Solid Edge Free to New Start-Up Companies

Siemens PLM announced that they will be furnishing Solid Edge free to New Start-Up Companies. This surprise was delivered last week during the General Assembly of Solid Edge University 2016, held in Indianapolis. The company said that they want to help empower new companies, and make design software part of the solution, not the problem.

If you are a new start-up, or are considering a new design or manufacturing endeavor, this great opportunity is for you. Siemens PLM intends to furnish one seat of Solid Edge Premium per engineer at the company. The license will be for a term of one year. The program includes training and co-marketing opportunities (more details to follow when available).

Who is eligible for Solid Edge Free to New Start-Ups?

The criteria for being considered for the program are quite simple, and are as follows:

  • The company must be a legally registered company, less than 3 years old.
  • The company must have less than 1 million U.S. dollars of funding
  • The Company must have less than 10 million U.S. dollars in annual revenue
  • The Company must be formed for the purpose of design and/or manufacturing

Application Process

The process is simple, and there is no fee. Fill out this Solid Edge Free for Start-ups online application. Once completed, the company will contact you with more information.

 

 

Fusion 360 | The Effects of Combine Order

I noticed something about the order I use to join solids in Fusion 360. Until recently, I didn’t consider the effects of Combine Order; It does matter. This is what happened and what I learned.

Combine Order

I had initially exported two solid bodies and four fluid bodies from Fusion 360 to a STEP file. This was imported into Autodesk CFD without a hitch. I realized that changes needed to be made, and returned to Fusion 360. I altered the design, exported again, and started a new study in CFD. This time things were not so good. Instead of two solid components, I had approximately 550. There was no way I wanted to troubleshoot the mesh with that kind of overlapping complexity. I tried a few Fusion 360 alterations, but nothing mattered until I adjusted the combine order of operations.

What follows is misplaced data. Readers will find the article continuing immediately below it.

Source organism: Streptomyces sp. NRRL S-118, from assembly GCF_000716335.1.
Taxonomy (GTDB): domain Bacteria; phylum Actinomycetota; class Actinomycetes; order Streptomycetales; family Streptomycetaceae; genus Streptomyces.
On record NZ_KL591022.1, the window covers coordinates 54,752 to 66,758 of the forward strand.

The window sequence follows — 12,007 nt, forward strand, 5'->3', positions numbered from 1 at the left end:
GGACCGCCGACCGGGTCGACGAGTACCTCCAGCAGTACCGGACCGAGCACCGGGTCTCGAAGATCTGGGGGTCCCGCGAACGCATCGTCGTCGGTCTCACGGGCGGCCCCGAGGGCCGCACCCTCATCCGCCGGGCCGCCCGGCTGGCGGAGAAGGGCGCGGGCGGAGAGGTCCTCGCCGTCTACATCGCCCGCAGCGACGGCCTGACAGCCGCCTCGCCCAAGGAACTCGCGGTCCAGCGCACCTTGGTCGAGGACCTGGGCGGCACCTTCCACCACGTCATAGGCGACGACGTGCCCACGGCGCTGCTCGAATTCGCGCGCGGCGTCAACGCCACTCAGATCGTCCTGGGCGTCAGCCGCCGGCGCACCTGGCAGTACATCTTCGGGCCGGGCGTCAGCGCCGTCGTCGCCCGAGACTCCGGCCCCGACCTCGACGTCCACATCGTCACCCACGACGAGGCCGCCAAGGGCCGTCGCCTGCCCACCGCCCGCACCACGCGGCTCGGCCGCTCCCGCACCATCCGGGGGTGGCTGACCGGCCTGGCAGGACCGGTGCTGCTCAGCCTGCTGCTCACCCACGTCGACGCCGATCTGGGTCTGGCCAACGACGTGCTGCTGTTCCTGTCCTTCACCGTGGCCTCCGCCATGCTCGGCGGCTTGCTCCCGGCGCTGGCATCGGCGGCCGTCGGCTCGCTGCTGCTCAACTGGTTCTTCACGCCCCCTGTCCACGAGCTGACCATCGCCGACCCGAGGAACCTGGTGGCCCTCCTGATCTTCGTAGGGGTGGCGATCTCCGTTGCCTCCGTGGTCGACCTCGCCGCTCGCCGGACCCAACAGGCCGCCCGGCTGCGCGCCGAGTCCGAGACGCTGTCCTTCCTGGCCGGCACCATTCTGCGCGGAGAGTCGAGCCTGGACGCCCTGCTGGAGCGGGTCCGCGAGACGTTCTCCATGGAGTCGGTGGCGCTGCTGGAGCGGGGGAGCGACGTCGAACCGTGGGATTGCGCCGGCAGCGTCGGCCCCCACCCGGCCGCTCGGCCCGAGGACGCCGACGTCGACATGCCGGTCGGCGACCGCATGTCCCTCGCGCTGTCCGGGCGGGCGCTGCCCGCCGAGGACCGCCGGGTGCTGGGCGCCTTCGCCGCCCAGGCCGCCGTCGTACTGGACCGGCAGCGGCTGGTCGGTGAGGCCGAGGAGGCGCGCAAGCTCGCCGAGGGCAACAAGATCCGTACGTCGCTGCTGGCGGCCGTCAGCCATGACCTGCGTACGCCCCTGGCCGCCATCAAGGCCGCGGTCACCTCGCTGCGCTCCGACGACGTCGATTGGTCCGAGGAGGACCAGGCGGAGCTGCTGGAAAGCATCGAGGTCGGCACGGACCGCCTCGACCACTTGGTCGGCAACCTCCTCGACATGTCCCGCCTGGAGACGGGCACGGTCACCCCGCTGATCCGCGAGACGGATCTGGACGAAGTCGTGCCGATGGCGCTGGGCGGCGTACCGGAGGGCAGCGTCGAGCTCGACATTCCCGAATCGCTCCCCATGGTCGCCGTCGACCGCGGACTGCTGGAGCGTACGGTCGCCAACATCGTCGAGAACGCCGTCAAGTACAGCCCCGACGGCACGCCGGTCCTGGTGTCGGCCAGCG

What doesn’t work

You can create one singe solid body from many, by using the Combine tool. This works well as you would expect. One option within the tool, create a new component, will create a new component comprised of the newly joined/combined bodies, as a single body. All seems well in Fusion 360. However when exported to a STEP file, the model remains as numerous separate pieces (as if you imported a block into AutoCAD, and then exploded it). Not what I wanted.

What does work

Combine Tool in Fusion 360    Combine Tool in Fusion 360

I  recommend combining the bodies first, then separately create the new component. In the image above notice that the “New Component” option is not selected.

Create New Component in Fusion 360    Create New Component in Fusion 360

Afterward, Adding the joined, single-body into the component will produce a single body in the STEP file.

NOTE: if you add an additional body into the component after one has been added, either by dragging or using the combine tool, you may get multiple bodies in the exported STEP file.

Fusion 360 Combine before Component    Fusion 360 Component After Combine